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dc.contributor.authorBorenstein, Jason
dc.contributor.authorArkin, Ron
dc.date.accessioned2015-03-06T20:04:58Z
dc.date.available2015-03-06T20:04:58Z
dc.date.issued2015-03
dc.identifier.citationBorenstein, Jason and Ron Arkin. "Robotic Nudges: The Ethics of Engineering a More Socially Just Human Being." Science and Engineering Ethics (2015). DOI:10.1007/s11948-015-9636-2en_US
dc.identifier.issn1471-5546
dc.identifier.urihttp://hdl.handle.net/1853/53208
dc.descriptionCopyright © 2015 Springer-Verlag
dc.description.abstractThe time is nearing when robots are going to become a pervasive feature of our personal lives. They are already continuously operating in industrial, domestic, and military sectors. But a facet of their operation that has not quite reached its full potential is their involvement in our day-to-day routines as servants, caregivers, companions, and perhaps friends. It is clear that the multiple forms of robots already in existence and in the process of being designed will have a profound impact on human life. In fact, the motivation for their creation is largely shaped by their ability to do so. Encouraging patients to take medications, enabling children to socialize, and protecting the elderly from hazards within a living space is only a small sampling of how they could interact with humans. Their seemingly boundless potential stems in part from the possibility of their omnipresence but also because they can be physically instantiated, i.e., they are embodied in the real world, unlike many other devices. The extent of a robot’s influence on our lives hinges in large part on which design pathway the robot’s creator decides to pursue . The principal focus of this article is to generate discussion about the ethical acceptability of allowing designers to construct companion robots that nudge a user in a particular behavioral direction (and if so, under which circumstances). More specifically, we will delineate key issues related to the ethics of designing robots whose deliberate purpose is to nudge human users towards displaying greater concern for their fellow human beings, including by becoming more socially just. Important facets of this discussion include whether a robot’s “nudging ” behavior should occur with or without the user’s awareness and how much control the user should exert over it.en_US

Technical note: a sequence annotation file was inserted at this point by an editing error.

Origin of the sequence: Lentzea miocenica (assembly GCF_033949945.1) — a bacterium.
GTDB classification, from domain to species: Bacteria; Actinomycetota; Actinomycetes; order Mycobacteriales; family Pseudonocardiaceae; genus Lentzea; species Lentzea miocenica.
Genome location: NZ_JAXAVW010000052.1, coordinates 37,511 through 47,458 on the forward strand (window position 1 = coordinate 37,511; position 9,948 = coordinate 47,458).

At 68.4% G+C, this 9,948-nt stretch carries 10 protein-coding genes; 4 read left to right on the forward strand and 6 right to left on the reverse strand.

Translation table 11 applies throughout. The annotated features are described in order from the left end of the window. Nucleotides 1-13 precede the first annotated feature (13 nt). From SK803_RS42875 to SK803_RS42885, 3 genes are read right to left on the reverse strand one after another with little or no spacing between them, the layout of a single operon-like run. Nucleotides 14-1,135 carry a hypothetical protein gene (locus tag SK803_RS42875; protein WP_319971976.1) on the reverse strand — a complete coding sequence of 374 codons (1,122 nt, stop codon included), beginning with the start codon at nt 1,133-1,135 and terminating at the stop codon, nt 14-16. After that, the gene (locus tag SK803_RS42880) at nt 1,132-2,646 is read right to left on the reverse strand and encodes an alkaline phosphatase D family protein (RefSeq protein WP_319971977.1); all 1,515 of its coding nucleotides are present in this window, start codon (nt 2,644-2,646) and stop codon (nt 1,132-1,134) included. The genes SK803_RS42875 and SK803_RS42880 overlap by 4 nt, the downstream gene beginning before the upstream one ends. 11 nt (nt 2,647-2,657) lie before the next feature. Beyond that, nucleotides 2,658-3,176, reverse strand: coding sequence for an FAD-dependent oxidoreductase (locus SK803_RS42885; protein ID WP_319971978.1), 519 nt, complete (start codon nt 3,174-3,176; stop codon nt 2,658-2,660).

dc.language.isoen_USen_US
dc.publisherGeorgia Institute of Technologyen_US
dc.subjectAutonomyen_US
dc.subjectDesign ethicsen_US
dc.subjectNudgesen_US
dc.subjectPaternalismen_US
dc.subjectRobot ethicsen_US
dc.subjectRobot companionsen_US
dc.subjectRawlsen_US
dc.subjectSocial justiceen_US
dc.titleRobotic Nudges: The Ethics of Engineering a More Socially Just Human Beingen_US
dc.typeArticleen_US
dc.contributor.corporatenameGeorgia Institute of Technology. School of Public Policyen_US
dc.contributor.corporatenameGeorgia Institute of Technology. College of Computingen_US
dc.contributor.corporatenameGeorgia Institute of Technology. School of Interactive Computingen_US
dc.identifier.doi10.1007/s11948-015-9636-2
dc.embargo.termsnullen_US


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  • Mobile Robot Laboratory [187]
    Papers, pre/post-prints, and presentations by faculty and students in the Georgia Tech Mobile Robot Laboratory.
  • Mobile Robot Laboratory Publications [187]
    Papers, pre/post-prints, and presentations by faculty and students in the Georgia Tech Mobile Robot Laboratory.

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